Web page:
designer Hock Wah Yeo’s stunning video game packaging

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Yeo’s groundbreaking work in the gaming industry eventually faded into obscurity. Aside from a loyal following of fans who continue to stalk Yeo’s work online, often paying hundreds of dollars to get hold of an original. Ultrabots, his impact had been largely forgotten – until 2021, when gaming historian Phil Salvador published an article about his career. Later the same year, Colpa Press published the first monograph on the designer. The renewed interest in Yeo’s work has meant a lot of revisits for the designer, something he says he enjoys, like a period full of fond memories. The only hardship, Yeo jokes, comes from having to “dig into the depths of my memory to find out why I did this or how I created that”.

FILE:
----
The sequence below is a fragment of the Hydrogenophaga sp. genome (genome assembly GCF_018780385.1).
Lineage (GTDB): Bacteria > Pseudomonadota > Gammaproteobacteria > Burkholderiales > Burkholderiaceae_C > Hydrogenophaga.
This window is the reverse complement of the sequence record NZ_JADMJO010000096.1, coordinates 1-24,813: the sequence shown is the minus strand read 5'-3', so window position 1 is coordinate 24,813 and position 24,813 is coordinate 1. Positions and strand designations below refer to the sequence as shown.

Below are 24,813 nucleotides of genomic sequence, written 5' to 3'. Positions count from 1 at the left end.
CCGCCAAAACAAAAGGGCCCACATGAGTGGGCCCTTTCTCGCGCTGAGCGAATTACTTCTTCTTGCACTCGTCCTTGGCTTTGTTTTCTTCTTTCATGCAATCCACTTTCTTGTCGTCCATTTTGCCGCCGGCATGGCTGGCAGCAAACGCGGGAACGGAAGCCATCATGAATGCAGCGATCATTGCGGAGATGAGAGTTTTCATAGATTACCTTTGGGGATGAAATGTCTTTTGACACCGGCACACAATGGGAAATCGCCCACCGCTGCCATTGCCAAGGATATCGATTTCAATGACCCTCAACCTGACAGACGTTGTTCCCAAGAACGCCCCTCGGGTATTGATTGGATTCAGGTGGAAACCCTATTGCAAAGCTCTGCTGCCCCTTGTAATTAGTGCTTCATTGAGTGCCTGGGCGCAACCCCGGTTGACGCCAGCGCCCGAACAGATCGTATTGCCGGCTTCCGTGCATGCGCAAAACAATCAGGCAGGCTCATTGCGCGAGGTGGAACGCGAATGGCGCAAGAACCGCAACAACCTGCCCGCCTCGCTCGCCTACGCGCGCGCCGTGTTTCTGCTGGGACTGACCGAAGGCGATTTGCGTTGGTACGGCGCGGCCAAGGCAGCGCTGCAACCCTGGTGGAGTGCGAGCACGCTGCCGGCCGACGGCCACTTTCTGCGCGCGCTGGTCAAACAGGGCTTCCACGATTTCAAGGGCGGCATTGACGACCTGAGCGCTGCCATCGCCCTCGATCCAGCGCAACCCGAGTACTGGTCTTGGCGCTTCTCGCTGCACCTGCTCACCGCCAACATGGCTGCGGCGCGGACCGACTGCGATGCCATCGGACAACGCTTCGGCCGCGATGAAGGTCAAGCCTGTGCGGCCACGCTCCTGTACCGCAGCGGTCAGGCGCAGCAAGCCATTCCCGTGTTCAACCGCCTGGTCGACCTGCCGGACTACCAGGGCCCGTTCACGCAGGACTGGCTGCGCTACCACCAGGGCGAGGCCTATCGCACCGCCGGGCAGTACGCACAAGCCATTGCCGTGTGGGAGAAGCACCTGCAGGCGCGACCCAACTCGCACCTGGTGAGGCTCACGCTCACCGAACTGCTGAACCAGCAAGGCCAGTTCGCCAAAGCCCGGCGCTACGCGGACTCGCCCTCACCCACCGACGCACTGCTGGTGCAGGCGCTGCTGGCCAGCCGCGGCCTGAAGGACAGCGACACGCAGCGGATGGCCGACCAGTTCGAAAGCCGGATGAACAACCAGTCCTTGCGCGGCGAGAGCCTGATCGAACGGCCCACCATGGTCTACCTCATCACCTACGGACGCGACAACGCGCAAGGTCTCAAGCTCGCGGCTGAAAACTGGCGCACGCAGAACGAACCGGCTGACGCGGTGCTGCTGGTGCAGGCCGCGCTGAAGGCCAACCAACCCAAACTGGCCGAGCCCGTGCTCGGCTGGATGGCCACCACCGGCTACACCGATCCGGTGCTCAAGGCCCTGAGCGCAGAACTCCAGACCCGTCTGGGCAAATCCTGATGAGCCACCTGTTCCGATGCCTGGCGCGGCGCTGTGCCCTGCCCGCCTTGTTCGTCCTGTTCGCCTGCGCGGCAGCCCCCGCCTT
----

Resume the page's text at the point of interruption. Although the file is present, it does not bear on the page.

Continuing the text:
Although Yeo hasn’t kept up with the gaming world, he still falls asleep thinking about design issues. To this day, he experiments with forms, now through ceramics and, although he has no architectural training, he recently built an outbuilding at his home in California: a corrugated iron cyberpunk creation with rose petals embedded in the walls.

Looking back on Yeo’s career in video games today, it would be easy to conclude that the commercial industry is the antithesis of creativity, but the real story isn’t quite so clear cut. Yeo’s designs worked because they brought something artistic, visceral and exciting to a space where experimentation is unexpected. His work is a compelling reminder of what can happen when a client opts for the riskiest option, for the uncharted choice. They begin to shape an everyday world where rose petals might hide in the walls and severed heads lie under the lids of boxes.

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